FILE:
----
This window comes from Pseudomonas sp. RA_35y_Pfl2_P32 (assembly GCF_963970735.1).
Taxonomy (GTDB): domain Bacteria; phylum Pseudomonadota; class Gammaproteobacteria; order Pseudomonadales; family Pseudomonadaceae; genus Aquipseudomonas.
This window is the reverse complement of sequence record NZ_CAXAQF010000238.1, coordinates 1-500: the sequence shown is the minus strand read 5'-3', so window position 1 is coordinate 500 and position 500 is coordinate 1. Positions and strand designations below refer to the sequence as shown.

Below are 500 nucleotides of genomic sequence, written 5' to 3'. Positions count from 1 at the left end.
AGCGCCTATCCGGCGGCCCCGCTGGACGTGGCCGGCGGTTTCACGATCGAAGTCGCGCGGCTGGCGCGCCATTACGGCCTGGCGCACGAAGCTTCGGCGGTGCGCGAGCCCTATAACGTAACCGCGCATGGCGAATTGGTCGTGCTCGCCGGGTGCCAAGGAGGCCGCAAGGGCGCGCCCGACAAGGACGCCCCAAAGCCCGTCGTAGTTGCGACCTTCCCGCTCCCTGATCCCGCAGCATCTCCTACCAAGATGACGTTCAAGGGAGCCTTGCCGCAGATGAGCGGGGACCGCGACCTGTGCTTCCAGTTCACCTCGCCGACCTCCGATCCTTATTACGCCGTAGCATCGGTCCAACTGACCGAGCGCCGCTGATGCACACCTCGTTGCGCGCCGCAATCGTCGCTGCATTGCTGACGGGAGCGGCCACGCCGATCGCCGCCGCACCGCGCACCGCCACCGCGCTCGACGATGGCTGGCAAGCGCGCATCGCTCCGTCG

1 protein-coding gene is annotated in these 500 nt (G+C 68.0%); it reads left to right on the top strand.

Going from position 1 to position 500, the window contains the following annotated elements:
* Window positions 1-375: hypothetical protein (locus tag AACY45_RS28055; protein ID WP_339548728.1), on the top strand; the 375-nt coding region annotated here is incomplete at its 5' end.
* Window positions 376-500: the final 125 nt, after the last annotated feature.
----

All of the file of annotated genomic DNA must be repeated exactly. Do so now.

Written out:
This window comes from Pseudomonas sp. RA_35y_Pfl2_P32 (assembly GCF_963970735.1).
Taxonomy (GTDB): domain Bacteria; phylum Pseudomonadota; class Gammaproteobacteria; order Pseudomonadales; family Pseudomonadaceae; genus Aquipseudomonas.
This window is the reverse complement of sequence record NZ_CAXAQF010000238.1, coordinates 1-500: the sequence shown is the minus strand read 5'-3', so window position 1 is coordinate 500 and position 500 is coordinate 1. Positions and strand designations below refer to the sequence as shown.

Below are 500 nucleotides of genomic sequence, written 5' to 3'. Positions count from 1 at the left end.
AGCGCCTATCCGGCGGCCCCGCTGGACGTGGCCGGCGGTTTCACGATCGAAGTCGCGCGGCTGGCGCGCCATTACGGCCTGGCGCACGAAGCTTCGGCGGTGCGCGAGCCCTATAACGTAACCGCGCATGGCGAATTGGTCGTGCTCGCCGGGTGCCAAGGAGGCCGCAAGGGCGCGCCCGACAAGGACGCCCCAAAGCCCGTCGTAGTTGCGACCTTCCCGCTCCCTGATCCCGCAGCATCTCCTACCAAGATGACGTTCAAGGGAGCCTTGCCGCAGATGAGCGGGGACCGCGACCTGTGCTTCCAGTTCACCTCGCCGACCTCCGATCCTTATTACGCCGTAGCATCGGTCCAACTGACCGAGCGCCGCTGATGCACACCTCGTTGCGCGCCGCAATCGTCGCTGCATTGCTGACGGGAGCGGCCACGCCGATCGCCGCCGCACCGCGCACCGCCACCGCGCTCGACGATGGCTGGCAAGCGCGCATCGCTCCGTCG

1 protein-coding gene is annotated in these 500 nt (G+C 68.0%); it reads left to right on the top strand.

Going from position 1 to position 500, the window contains the following annotated elements:
* Window positions 1-375: hypothetical protein (locus tag AACY45_RS28055; protein ID WP_339548728.1), on the top strand; the 375-nt coding region annotated here is incomplete at its 5' end.
* Window positions 376-500: the final 125 nt, after the last annotated feature.